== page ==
Fight or Embrace Best-of-Breed in the Manufacturing Systems Ecosystem?

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What I learned this week … came from some reflection on a workshop I conducted on enterprise systems for a small division of a large A&D contractor. We discussed their needs for functionality across a number of different solutions including ERP, PLM, QLM, and EPM. Best-of-BreedOther than a craving for alphabet soup after all of the acronyms flying around the room, I took some time to think about the enterprise systems ecosystem and how disjointed it is. I couldn’t believe the number of different, disconnected solutions they needed. It begged the question, should we fight best-of-breed or embrace it?

My Observations

On the one hand, I realized that there was no one system that could handle all of their needs, and that they would have to address overlaps and conflicts between the systems they needed. Their business strategy requires capabilities including:

  • ERP
  • PLM (Product Lifecycle Management) – including a significant amount of document/content management
  • EPM (Enterprise Program Managment) – including project accounting and billing for government contracts, which might not really fit cleanly under the EPM label
  • QLM (Quality Lifecycle Management – including process management for things like ISO, CAPA, and others

As they begin to look at solutions, I am hopeful they find and ERP that meets their program/contract accounting needs. I am also hopeful that either their ERP or PLM will be able to give them a start on their quality and risk management requirements. I am also thankful that they don’t need customer relationship management (CRM), supply chain management (SCM), or service lifecycle management (SLM) right now – just thinking about integrating all of that makes my head spin.

Even without the other solutions, this was a big laundry list of solutions for a small manufacturer to tackle. I was concerned about the best-of-breed approach we were arriving at, although I am not aware of any single, integrated solution that would meet their needs. Then, I also realized that integrating the collection of solutions they need will be a lot easier than it would have been even five years ago. In many cases, integration today involves connecting web services. It still takes work to map out processes to the appropriate solutions and define cross-application workflow (reminds me of an older article I wrote on Business Processes Cross Application Boundaries, still interesting to read I think). But the technical job of integration has gotten much easier. While I don’t expect this company to develop a lot of sophisticated composite applications, simply tying capabilities together in a portal and creating hyperlinks between information may take them a long way.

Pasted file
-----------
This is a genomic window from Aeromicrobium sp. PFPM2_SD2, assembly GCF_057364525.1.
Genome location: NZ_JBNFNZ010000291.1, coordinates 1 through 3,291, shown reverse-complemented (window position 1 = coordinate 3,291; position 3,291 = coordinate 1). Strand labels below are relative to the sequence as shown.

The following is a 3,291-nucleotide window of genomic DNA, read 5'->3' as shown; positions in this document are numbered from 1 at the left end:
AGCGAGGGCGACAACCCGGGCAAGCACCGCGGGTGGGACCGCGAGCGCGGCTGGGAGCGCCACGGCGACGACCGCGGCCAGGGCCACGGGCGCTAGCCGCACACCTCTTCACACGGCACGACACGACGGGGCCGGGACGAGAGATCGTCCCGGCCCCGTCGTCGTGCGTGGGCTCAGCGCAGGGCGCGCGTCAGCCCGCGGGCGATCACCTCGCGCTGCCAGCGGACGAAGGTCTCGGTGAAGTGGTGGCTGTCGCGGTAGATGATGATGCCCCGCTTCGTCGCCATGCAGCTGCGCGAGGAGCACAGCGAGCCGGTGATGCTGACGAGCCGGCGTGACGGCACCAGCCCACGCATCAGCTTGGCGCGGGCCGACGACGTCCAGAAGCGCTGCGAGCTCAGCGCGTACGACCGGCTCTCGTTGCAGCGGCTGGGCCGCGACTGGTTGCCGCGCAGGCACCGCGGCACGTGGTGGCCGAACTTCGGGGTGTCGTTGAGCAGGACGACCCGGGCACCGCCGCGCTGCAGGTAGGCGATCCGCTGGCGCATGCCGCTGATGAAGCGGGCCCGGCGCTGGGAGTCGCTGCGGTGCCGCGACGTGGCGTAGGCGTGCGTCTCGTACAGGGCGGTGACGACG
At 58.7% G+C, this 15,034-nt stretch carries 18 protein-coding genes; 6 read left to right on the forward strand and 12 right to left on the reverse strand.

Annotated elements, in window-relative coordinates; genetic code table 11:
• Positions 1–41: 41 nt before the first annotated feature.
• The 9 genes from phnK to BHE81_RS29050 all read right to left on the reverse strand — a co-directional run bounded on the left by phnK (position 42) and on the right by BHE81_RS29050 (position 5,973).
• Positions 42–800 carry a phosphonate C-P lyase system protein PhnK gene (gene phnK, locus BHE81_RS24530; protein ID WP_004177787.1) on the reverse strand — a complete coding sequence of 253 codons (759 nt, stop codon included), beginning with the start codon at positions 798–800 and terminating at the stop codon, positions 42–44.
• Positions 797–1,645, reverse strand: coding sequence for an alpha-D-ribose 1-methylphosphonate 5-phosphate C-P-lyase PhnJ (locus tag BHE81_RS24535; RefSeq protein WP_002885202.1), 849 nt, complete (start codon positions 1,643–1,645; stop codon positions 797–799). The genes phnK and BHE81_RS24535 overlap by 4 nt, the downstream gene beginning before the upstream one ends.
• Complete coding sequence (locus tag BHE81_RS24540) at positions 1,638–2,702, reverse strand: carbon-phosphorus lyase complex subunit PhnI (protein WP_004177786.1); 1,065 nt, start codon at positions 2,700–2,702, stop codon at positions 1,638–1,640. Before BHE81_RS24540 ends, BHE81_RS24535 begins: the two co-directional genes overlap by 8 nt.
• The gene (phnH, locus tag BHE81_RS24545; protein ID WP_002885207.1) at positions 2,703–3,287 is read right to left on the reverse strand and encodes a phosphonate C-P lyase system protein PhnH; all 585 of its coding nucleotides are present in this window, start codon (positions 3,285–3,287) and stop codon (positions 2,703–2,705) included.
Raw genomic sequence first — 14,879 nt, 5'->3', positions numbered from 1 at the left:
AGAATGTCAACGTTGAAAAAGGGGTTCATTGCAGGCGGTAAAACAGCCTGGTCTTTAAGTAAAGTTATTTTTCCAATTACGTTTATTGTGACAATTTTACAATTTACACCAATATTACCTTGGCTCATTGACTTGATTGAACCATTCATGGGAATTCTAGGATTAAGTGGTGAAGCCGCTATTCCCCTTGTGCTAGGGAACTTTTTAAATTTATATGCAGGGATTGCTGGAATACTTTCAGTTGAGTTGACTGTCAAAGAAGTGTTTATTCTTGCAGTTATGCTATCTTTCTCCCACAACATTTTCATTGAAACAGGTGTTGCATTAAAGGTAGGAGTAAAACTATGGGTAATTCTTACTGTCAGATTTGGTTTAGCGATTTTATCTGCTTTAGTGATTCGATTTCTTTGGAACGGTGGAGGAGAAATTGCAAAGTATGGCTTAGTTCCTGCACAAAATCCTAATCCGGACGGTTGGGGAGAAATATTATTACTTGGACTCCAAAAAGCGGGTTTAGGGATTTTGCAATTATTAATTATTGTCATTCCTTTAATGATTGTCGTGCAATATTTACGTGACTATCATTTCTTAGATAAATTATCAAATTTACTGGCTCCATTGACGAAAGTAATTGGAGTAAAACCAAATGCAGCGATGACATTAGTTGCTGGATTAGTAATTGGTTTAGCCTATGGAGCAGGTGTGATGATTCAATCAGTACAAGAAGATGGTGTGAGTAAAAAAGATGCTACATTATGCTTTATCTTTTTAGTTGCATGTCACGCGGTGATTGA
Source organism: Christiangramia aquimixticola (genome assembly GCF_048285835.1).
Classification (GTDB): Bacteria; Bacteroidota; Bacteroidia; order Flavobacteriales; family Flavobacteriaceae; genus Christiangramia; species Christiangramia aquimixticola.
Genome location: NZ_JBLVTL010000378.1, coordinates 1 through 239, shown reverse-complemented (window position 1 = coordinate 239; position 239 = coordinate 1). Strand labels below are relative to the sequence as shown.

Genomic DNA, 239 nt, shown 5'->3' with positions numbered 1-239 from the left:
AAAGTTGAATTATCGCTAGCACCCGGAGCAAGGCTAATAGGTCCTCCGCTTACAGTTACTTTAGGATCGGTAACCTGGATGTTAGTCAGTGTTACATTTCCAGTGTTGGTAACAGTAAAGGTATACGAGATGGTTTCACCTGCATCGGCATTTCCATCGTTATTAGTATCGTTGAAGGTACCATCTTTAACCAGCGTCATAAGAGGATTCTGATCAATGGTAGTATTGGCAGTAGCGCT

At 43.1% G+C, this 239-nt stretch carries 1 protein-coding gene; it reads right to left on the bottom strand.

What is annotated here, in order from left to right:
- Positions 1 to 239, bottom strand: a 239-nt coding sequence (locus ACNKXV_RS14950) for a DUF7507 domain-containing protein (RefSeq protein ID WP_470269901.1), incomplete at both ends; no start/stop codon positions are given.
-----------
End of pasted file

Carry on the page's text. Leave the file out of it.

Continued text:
Implications for Manufacturers

I believe that the trade-offs between a fully integrated solution and a best of breed approach have shifted. Integration is still not easy, but the need to trade off critical functionality for integration has diminished. For example, in the integration of ERP with PLM we have seen a lot of advancement, and I see a lot of standard integration offerings between vendors. And as one participant in a recent study on ERP and PLM integration indicates, even solutions from a single vendor typically require integration work because one size does not fit all. But if we stick with best-of-breed, don’t we perpetuate the lack of standard application boundaries and overlapping scope issues we find with the different applications? Clearly, there is still a trade-off to be made.

So those are some of my thoughts on best-of-breed strategies, I hope you found it interesting. I hadn’t really given enough thought about how much has changed until putting it into context for this manufacturer. What do you think? Is best-of-breed returning to favor as the preferred approach? How much functionality are you willing to trade for integration?